In this article we have described five bird species including; Long tailed Hawk, Lyre tailed honey guide, Congo Serpent Eagle, Nkulengu Rail, and the Black wattled Hornbill.
Long tailed Hawk
An adult Long Tailed Hawk adult as seen in the picture is characterized by lighter grey on the cheeks and veil, and darker on the wings. The rump is smoke grey, sometimes with white spots; the upper tail coverts pure white. The tail is black, graduated, the feathers tipped white and with four irregular crossbars of white. The primaries and secondaries are brown, barred black and notched with white on base of inner webs. The chin and lower throat are grey. The underside of wings and tail are barred black and white. The eyes are reddish yellow, the cere and feet pale yellow.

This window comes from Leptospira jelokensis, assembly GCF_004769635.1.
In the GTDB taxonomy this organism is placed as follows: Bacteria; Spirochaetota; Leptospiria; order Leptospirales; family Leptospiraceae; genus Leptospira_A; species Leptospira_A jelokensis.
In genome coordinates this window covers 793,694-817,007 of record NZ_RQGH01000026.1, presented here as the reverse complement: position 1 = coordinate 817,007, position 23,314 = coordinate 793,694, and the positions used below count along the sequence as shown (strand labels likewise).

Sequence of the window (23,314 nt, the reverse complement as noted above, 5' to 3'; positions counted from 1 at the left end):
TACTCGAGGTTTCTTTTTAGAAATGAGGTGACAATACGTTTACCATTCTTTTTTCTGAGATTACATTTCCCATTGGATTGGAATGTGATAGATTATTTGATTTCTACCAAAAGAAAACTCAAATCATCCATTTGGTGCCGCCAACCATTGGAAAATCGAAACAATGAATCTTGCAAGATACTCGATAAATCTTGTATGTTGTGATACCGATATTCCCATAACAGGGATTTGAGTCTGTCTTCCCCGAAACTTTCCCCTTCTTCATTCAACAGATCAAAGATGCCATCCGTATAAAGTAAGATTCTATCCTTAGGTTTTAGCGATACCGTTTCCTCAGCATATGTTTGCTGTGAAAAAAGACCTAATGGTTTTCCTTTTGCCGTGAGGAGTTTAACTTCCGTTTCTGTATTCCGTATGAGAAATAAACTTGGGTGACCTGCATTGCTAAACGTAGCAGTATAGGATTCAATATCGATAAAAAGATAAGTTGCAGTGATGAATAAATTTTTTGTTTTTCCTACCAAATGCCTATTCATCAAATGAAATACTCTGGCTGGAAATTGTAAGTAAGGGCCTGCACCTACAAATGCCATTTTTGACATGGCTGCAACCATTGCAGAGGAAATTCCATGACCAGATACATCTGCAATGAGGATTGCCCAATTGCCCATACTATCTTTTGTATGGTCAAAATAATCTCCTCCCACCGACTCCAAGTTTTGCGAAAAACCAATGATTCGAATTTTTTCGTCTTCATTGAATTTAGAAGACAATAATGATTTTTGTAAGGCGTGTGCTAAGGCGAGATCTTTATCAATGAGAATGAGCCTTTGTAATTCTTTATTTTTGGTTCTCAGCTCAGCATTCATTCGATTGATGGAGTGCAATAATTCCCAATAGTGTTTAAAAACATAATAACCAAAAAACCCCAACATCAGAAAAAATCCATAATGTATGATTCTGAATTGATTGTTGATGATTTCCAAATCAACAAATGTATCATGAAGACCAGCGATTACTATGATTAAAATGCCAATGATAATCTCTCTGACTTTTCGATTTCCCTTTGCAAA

The immature Long Tailed Hawks are blackish brown above, including the upper-tail coverts, with tawny markings. The tail is broadly banded black and brown above, black and white below, perhaps shorter than that of the adult. The under parts are white, sometimes almost unmarked, sometimes with large blackish spots on breast and sides.
The long-tailed hawk primarily eats squirrels, especially scaly-tailed squirrels and small birds. It can also hunt chicken in the villages close to the forest. It kills prey by breaking the neck. This bird is also known to attack hammer-headed fruit bats. Its strong legs and feet suggest its main prey are mammals.
The mating season occurs in July and August, when the pair build a nest on a high tree.
Lyre tailed honey guide
The lyre-tailed honeyguide is named after the lyre, a stringed instrument that is played by plucking the strings. Its tail looks similar to the U-shaped instrument.